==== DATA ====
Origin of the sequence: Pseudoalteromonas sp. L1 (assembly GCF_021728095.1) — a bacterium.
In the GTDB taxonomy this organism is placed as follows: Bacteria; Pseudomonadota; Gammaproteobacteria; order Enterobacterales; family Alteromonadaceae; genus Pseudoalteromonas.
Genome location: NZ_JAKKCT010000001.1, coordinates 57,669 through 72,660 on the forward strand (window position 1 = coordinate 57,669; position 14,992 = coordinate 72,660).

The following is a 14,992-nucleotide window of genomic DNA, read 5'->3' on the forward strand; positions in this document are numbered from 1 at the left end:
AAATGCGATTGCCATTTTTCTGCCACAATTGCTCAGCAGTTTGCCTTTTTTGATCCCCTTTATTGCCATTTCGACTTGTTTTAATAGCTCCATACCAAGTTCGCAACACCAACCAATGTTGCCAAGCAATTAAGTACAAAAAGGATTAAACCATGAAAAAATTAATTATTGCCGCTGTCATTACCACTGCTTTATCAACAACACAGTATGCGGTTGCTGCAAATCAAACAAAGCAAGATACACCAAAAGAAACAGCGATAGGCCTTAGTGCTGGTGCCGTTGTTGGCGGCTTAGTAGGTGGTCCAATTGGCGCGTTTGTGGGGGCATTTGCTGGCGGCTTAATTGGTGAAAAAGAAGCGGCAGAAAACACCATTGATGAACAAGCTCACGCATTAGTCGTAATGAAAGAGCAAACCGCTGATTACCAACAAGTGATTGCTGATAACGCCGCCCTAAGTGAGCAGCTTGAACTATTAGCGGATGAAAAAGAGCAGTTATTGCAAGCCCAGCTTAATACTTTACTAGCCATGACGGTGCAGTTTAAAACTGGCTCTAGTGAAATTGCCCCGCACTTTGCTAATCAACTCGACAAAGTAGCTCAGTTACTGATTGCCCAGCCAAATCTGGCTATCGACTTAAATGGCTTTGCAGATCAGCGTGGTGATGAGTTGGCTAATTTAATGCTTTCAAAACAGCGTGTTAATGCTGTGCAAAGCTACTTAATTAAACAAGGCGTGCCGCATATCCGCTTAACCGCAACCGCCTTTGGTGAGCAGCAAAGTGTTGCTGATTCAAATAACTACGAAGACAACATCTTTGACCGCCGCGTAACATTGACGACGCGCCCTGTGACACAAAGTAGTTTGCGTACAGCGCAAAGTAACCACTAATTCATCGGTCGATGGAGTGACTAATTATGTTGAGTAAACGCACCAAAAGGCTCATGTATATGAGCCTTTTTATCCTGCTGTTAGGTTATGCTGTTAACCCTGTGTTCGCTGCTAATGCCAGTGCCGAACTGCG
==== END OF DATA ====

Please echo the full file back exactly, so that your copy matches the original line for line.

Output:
Origin of the sequence: Pseudoalteromonas sp. L1 (assembly GCF_021728095.1) — a bacterium.
In the GTDB taxonomy this organism is placed as follows: Bacteria; Pseudomonadota; Gammaproteobacteria; order Enterobacterales; family Alteromonadaceae; genus Pseudoalteromonas.
Genome location: NZ_JAKKCT010000001.1, coordinates 57,669 through 72,660 on the forward strand (window position 1 = coordinate 57,669; position 14,992 = coordinate 72,660).

The following is a 14,992-nucleotide window of genomic DNA, read 5'->3' on the forward strand; positions in this document are numbered from 1 at the left end:
AAATGCGATTGCCATTTTTCTGCCACAATTGCTCAGCAGTTTGCCTTTTTTGATCCCCTTTATTGCCATTTCGACTTGTTTTAATAGCTCCATACCAAGTTCGCAACACCAACCAATGTTGCCAAGCAATTAAGTACAAAAAGGATTAAACCATGAAAAAATTAATTATTGCCGCTGTCATTACCACTGCTTTATCAACAACACAGTATGCGGTTGCTGCAAATCAAACAAAGCAAGATACACCAAAAGAAACAGCGATAGGCCTTAGTGCTGGTGCCGTTGTTGGCGGCTTAGTAGGTGGTCCAATTGGCGCGTTTGTGGGGGCATTTGCTGGCGGCTTAATTGGTGAAAAAGAAGCGGCAGAAAACACCATTGATGAACAAGCTCACGCATTAGTCGTAATGAAAGAGCAAACCGCTGATTACCAACAAGTGATTGCTGATAACGCCGCCCTAAGTGAGCAGCTTGAACTATTAGCGGATGAAAAAGAGCAGTTATTGCAAGCCCAGCTTAATACTTTACTAGCCATGACGGTGCAGTTTAAAACTGGCTCTAGTGAAATTGCCCCGCACTTTGCTAATCAACTCGACAAAGTAGCTCAGTTACTGATTGCCCAGCCAAATCTGGCTATCGACTTAAATGGCTTTGCAGATCAGCGTGGTGATGAGTTGGCTAATTTAATGCTTTCAAAACAGCGTGTTAATGCTGTGCAAAGCTACTTAATTAAACAAGGCGTGCCGCATATCCGCTTAACCGCAACCGCCTTTGGTGAGCAGCAAAGTGTTGCTGATTCAAATAACTACGAAGACAACATCTTTGACCGCCGCGTAACATTGACGACGCGCCCTGTGACACAAAGTAGTTTGCGTACAGCGCAAAGTAACCACTAATTCATCGGTCGATGGAGTGACTAATTATGTTGAGTAAACGCACCAAAAGGCTCATGTATATGAGCCTTTTTATCCTGCTGTTAGGTTATGCTGTTAACCCTGTGTTCGCTGCTAATGCCAGTGCCGAACTGCG